Tactical asset allocation is a more active approach in which allocations are adjusted based on market conditions and the relative valuations of various asset classes. This approach is often used within the equity portion of a fund to move capital from overvalued to undervalued sectors, countries or regions. Doing this effectively can significantly improve the risk-reward profile of a portfolio.
Tactical asset allocation can also be implemented by using momentum. With this approach the allocation to each asset class only remains invested when prices are rising. A moving average can be used as a trailing stop, and when the relevant instrument’s price falls below the moving average the allocation is moved to cash or another asset class.
Mutual funds / Exchange traded funds
Individual investors with smaller portfolios can achieve quite a lot of portfolio diversification using mutual funds and exchange traded funds. An index fund, whether it comes in the form of a mutual fund or ETF, that tracks a broad market index like the S&P 500 can remove a lot of the investment risk carried by individual stocks. But it won’t eliminate market risk. Investors can achieve broader portfolio diversification by allocating capital to global equity funds and multi asset class funds.
Target date funds
Target date funds are designed for investors with a specific time horizon in mind. These funds gradually adjust the asset mix to reduce risk and volatility as the target date approaches.
Robo advisor platforms
Robo advisor platforms use automated models to match an investor’s investment goals and needs with an appropriate mix of assets. Investments are usually made using ETFs and are automatically rebalanced at regular intervals. The platforms are somewhat simplistic but generally satisfy the needs of smaller investors at a low price.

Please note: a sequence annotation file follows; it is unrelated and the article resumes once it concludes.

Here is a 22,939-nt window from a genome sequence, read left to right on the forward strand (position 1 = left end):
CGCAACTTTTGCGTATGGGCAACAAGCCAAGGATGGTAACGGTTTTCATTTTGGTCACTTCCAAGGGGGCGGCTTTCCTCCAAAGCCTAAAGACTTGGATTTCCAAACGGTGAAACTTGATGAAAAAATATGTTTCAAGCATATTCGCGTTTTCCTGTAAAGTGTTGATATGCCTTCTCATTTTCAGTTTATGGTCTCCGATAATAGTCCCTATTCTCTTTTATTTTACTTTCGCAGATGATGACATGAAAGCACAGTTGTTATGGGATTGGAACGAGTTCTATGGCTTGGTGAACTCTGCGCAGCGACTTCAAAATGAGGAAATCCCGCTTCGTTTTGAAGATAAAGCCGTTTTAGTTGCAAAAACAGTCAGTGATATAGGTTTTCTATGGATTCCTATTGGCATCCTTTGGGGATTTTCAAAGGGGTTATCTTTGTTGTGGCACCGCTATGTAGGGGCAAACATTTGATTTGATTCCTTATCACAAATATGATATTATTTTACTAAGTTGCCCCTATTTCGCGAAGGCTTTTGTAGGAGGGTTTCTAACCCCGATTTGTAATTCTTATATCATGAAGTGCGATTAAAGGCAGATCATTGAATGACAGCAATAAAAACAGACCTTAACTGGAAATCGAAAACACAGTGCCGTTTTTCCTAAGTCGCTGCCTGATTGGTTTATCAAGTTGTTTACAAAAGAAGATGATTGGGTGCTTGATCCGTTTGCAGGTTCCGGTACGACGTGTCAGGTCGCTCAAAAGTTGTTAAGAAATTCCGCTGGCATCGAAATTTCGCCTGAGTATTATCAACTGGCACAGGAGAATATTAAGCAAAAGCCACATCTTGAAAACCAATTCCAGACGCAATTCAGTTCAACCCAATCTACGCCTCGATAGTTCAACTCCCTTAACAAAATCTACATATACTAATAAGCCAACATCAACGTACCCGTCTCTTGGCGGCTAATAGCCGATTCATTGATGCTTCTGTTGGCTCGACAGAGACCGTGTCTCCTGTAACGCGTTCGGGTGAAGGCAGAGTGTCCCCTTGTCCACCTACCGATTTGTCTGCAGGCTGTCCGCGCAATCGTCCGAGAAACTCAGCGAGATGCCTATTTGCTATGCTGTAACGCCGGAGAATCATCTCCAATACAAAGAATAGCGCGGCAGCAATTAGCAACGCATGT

Using alternative assets for portfolio diversification
Besides traditional asset categories like equities, bonds and cash, greater portfolio diversification can be achieved by also allocating capital to alternative assets. Alternative assets include hedge funds, private equity funds, venture capital, real estate, commodities, currencies and even art and antiques. These asset classes have very low correlations to traditional assets. If chosen carefully, they can generate respectable returns in their own right.
The more alternative assets a portfolio includes the less it will be impacted by stock market volatility. However, traditional assets can be expensive to invest in, require specialised knowledge and are often illiquid. For most investors’ real estate funds and hedge funds are the most accessible and practical alternative assets to invest in. Hedge funds, particularly market neutral funds and long/short funds, are specifically designed to have a low correlation to other asset classes and can perform well during bear markets.
Market neutral funds hold long and short positions so that the net exposure is close to zero. Their performance is not dependant on that of the broader market, but on the relative performance of long and short positions. They also tend to have lower volatility than traditional equity funds. Market neutral funds can vastly improve the performance of a portfolio when combined with a traditional stock portfolio. Long / short hedge funds are more flexible and can be net long or short. Some funds also use leverage to enhance returns. These funds can perform very well in both bull and bear markets, but may have higher volatility than market neutral funds.